Some time ago, I did a blog article and video on the subject of bear claws in which I separated fact from fiction concerning these legendary appendages. In this article, we’ll take a similar look at the topic of eagle talons, as there are likewise many myths and fanciful stories surrounding these extraordinary bird body parts.
The long, nimble, sharp talons of eagles and other birds of prey are portrayed in a variety of cultures as a symbol of power, primal tenacity, and ferocity. In fact, recent studies have found that even the Neanderthals had great admiration for these enormous raptors and placed perhaps even spiritual significance on them by using eagle talons as symbolic elements such as necklaces and a variety of pendants.
What do Eagles Use Their Talons For?
Bald eagles are carnivores, and as I explored in another recent video, they sustain themselves on a steady diet of fish, the meat of a variety of animals that they prey on, and the carrion that they scavenge. Eagles use their long, sharp talons while hunting their food in order to hold on to sometimes very slippery meals and to help tear it apart while eating it. They also use their talons as weapons to defend themselves from a potential threat, as well as fighting with rival eagles…sometimes to the death!
How Long are Eagle Talons?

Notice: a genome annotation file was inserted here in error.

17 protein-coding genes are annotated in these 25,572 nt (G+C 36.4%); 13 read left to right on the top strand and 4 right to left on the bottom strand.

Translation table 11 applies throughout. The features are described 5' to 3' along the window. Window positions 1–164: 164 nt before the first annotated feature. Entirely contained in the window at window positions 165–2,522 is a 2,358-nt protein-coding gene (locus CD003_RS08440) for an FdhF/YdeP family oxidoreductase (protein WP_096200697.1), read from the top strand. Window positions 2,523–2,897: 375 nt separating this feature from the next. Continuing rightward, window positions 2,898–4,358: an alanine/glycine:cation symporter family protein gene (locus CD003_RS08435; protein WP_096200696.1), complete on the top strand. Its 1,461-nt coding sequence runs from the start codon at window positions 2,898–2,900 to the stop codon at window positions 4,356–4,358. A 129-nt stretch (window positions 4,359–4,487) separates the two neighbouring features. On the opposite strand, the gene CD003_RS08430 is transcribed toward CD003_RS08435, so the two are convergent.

Eagles have a total of four toes on their feet. Similar in movement to our human hands, three of an eagle’s toes act as fingers and one opposing toe grips much like our thumbs. The talons on an eagle’s three front toes are around two inches in length, while the talon on the opposing toe (referred to as the hallux talon) differs between males and females. The female’s rear talon is about the same size as her front talons – around two inches – and the males are typically a little shorter.
How Strong Are Eagle Talons?
Eagle talons are made from a hard protein called keratin…the same thing our human fingernails are made from, and they grown and develop much long the nails of a dog, though much longer and pointier. The real strength of an eagle’s grip doesn’t so much come from their talons, but rather, from their leg muscles and tendons. Scientists believe that a bald eagle’s grip is about ten times stronger than the grip of an adult human and can exert 400 to 1000 pounds of pressure per square inch.
Eagle Talon Myths?
A popular myth concerning the talons of the bald eagle is that once they aggressively grab ahold of a prey item, the talons get stuck in place and they can’t easily let go. This myth has developed mostly from eagles being observed grabbing ahold of a large fish which either pulls it underwater and sometimes even drowns the eagle, or, the eagle will end up having to actually swim back to shore while towing the fish along instead of simply letting go, regrouping, and going after a smaller fish. This is another topic that I’ve made a recent video about. The truth is that there is no involuntary locking mechanism in an eagle’s foot or talons. Eagles are incredibly determined critters and when they find a prized meal, they’ll do all they can to keep it..which is the topic of yet another recent video I did about a bald eagle who went as far as taking on a Kodiak brown bear and her cub. So when an eagle grabs ahold of a fish that’s too big to carry, many times they simply choose not to let go, even though they may put themselves at risk as a result.
So there you have it. That’s an overview of the talon characteristics and capabilities of the mighty and majestic bald eagle. Check out the video below to see more…